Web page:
First results from shipboard atmospheric O2 and CO2 measurements over the North Atlantic Ocean

M Patecki, AC Manning

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4 Citations (Scopus)


High precision atmospheric oxygen (O 2 ) measurements are a relatively new and powerful tool for studying the global carbon cycle. Despite the development of several techniques for achieving these measurements over the past two decades, the quantification of small changes (ppm-level) in the background concentration of O 2 (21%) still remains very challenging. We have built a measuring system capable of detecting ppm-level changes in atmospheric O 2 that is suitable for continuous, automated, shipboard use. We tested this system under field conditions on a research cruise in the North Atlantic Ocean between Newfoundland and Iceland in summer 2006, collecting the first-ever atmospheric O 2 measurements over the Atlantic Ocean. We present these data, showing changes in atmospheric O 2 and CO 2 concentrations that are a result of changing air mass or water mass origins which incorporate influences from land/marine biospheric processes, ocean mixing, and temperature-induced solubility changes.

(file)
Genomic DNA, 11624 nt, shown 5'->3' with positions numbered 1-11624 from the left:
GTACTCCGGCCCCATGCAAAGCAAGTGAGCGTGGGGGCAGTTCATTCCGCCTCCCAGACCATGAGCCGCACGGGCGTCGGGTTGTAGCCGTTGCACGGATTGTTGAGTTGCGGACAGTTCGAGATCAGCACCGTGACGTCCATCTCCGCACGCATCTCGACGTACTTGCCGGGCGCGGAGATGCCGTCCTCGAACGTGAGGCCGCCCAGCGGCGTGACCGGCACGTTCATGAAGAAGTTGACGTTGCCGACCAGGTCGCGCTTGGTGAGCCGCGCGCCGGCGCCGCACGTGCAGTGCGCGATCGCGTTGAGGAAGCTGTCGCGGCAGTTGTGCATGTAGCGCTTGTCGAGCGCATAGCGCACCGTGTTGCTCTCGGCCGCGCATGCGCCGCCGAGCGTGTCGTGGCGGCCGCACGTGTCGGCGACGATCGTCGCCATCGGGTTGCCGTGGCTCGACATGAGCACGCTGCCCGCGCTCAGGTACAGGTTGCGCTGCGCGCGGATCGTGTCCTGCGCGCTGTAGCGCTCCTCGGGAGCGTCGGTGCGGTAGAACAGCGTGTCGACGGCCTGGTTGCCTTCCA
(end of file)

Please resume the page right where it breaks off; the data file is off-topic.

Original languageEnglish
JournalOceans 2007 - Europe
Publication statusPublished - 2007

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